Employee Spotlight: A day in the life of an agtech data scientist

I’ll be honest, it’s hard to keep my attention. I’ve never been someone who liked working on the same problem everyday for long periods of time, I learned this while getting a PhD. So when I got a call back from advanced.farm, I bought in; hook, line and sinker. You want to work out of a barn developing software that will run on robots? Check. Want to develop interfaces for developers to see what the system was seeing so we can more quickly diagnose and correct problems? Yes. Want to sometimes ride on the side of a prototype, auto-driving tractor, kicking un-trimmed branches out of the way so that testing can continue? Sure do, let’s automate specialty crop farming! 

More than crunching data on a spreadsheet

I’m a data scientist in title, but that doesn’t tell the whole story, and not by a longshot. Yes, a good number of my days are spent visualizing data, finding trends, and providing insight to the various engineering and business teams. Other days, however, and aside from kicking branches, I’m building APIs for reporting errors on harvesters and deploying code across our fleet, crawling behind a strawberry harvester watching every pick attempt and getting very upset when it misses one I think it should have picked, or watching videos generated by our robots “eyes” and doing my best to figure out why it might not have done what we expected. Heck, a good portion of my time at advanced.farm has been spent breaking things on purpose just to make sure we can quickly, accurately, and concisely report when something has broken, or when a piece of software has failed. I build dashboards to monitor our performance in the field, and I break 3D molden fingers just to see how the sensors behave. It’s not at all what I thought of when applying for data scientist positions.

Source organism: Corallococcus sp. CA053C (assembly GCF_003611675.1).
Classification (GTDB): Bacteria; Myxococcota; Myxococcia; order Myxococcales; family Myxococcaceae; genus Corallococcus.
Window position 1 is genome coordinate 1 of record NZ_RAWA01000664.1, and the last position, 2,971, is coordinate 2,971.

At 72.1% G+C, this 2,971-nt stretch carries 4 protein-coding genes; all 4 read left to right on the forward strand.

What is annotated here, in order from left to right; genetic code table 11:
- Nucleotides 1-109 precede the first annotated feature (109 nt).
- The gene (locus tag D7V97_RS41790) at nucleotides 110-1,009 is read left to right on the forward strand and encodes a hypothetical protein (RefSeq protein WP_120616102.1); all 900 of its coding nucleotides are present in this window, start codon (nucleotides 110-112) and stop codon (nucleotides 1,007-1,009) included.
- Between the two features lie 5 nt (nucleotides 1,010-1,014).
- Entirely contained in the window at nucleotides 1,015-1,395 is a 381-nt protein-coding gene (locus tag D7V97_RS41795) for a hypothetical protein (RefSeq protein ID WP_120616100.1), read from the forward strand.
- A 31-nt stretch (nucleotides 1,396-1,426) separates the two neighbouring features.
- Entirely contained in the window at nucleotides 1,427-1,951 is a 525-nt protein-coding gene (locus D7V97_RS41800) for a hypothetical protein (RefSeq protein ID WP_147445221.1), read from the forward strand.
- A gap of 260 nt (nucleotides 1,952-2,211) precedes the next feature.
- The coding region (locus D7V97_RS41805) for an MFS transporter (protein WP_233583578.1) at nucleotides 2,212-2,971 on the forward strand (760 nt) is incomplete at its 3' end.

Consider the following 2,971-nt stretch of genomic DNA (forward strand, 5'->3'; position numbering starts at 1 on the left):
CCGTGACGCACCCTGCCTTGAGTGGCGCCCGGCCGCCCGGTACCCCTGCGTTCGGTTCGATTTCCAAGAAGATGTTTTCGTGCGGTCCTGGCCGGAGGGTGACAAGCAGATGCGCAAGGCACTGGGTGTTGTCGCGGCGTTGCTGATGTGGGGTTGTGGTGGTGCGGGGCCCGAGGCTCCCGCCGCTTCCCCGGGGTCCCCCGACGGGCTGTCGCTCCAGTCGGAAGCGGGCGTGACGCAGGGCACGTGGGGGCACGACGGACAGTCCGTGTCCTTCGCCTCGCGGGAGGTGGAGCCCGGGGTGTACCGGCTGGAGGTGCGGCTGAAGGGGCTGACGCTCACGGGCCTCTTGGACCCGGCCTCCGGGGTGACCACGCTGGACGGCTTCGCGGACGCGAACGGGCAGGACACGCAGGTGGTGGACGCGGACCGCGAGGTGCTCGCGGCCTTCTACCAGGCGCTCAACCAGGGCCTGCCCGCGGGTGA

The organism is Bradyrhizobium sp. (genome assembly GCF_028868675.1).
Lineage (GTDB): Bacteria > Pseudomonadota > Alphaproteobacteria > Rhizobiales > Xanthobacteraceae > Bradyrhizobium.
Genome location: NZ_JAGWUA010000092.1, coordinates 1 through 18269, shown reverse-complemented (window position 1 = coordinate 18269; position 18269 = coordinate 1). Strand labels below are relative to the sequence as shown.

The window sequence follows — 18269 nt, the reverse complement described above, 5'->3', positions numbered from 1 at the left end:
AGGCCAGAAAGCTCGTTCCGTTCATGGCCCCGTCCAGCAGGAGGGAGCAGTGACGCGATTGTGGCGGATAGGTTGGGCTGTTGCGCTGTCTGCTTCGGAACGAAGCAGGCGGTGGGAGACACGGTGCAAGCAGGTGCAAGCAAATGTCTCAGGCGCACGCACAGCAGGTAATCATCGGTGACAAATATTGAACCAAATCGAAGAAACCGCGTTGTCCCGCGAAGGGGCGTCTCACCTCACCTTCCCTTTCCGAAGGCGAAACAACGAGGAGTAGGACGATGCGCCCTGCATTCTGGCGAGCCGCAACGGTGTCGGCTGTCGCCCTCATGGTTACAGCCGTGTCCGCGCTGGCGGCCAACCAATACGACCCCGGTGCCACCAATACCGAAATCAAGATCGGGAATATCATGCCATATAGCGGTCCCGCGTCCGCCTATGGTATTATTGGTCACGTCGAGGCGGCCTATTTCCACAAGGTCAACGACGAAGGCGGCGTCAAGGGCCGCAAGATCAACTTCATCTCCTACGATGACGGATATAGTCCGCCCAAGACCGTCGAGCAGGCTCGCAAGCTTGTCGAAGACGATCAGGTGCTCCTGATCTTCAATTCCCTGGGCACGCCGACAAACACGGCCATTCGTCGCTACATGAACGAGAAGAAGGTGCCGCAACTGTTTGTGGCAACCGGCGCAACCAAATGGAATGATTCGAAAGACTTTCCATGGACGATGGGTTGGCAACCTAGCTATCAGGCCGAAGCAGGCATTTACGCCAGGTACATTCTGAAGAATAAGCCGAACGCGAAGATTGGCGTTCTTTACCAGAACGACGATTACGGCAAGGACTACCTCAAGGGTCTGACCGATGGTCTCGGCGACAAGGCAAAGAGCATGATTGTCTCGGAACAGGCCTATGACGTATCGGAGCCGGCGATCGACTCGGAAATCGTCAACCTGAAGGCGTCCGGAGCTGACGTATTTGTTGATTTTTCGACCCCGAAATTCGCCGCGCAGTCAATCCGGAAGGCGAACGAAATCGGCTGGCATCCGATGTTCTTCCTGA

One of our data monitoring tools showing berries harvested per hour

Farm robotics is an emerging field with no shortage of opportunity

There is no shortage of problems to solve in robotic farming, and this makes it the ideal environment for someone like me. If there is a problem I am interested in, odds are it needs someone to take ownership of solving it. It’s challenging and fulfilling in a way I never would have imagined for my first job out of graduate school after taking a major left turn and completely changing fields. Most importantly, it’s fun. This may be a cliche, but I genuinely feel like we are building something impactful as a team and I wouldn’t have it any other way.

By: John Bridstrup

Interdisciplinary scientist with a background in classical and statistical physics, computer simulation, machine learning, software development, finite-element modeling and nanotechnology. Skilled in Python, PyTorch, Sci-Kit Learn, Data Analysis, MATLAB, and other various soft and hard engineering processes. Strong independent and collaborative problem-solving abilities, with a PhD in Physics from Drexel University.

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